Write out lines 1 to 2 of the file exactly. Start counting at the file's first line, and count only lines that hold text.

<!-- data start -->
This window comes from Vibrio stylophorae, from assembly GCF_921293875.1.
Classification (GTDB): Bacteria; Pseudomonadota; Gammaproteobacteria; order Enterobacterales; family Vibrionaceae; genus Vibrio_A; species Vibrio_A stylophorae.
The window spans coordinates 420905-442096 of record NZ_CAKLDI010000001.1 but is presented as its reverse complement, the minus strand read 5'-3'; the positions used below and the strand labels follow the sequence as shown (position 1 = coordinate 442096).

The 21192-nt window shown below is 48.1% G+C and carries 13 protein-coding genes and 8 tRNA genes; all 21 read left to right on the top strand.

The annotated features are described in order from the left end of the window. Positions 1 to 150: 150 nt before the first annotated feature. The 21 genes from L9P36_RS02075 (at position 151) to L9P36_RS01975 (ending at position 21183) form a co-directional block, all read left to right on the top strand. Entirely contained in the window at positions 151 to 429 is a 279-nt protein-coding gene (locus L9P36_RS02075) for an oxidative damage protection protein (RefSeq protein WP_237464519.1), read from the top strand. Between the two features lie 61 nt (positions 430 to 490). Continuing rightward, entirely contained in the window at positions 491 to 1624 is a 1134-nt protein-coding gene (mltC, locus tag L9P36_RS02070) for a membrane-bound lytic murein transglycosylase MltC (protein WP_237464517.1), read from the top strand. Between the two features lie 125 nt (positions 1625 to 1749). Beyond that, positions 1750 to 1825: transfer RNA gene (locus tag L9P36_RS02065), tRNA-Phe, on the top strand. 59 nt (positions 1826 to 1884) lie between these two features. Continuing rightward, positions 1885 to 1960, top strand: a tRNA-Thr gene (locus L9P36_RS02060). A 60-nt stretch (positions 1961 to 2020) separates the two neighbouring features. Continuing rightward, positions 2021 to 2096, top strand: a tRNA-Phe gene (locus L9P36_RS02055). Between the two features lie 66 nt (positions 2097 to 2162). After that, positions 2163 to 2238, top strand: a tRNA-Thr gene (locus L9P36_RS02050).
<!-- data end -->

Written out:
This window comes from Vibrio stylophorae, from assembly GCF_921293875.1.
Classification (GTDB): Bacteria; Pseudomonadota; Gammaproteobacteria; order Enterobacterales; family Vibrionaceae; genus Vibrio_A; species Vibrio_A stylophorae.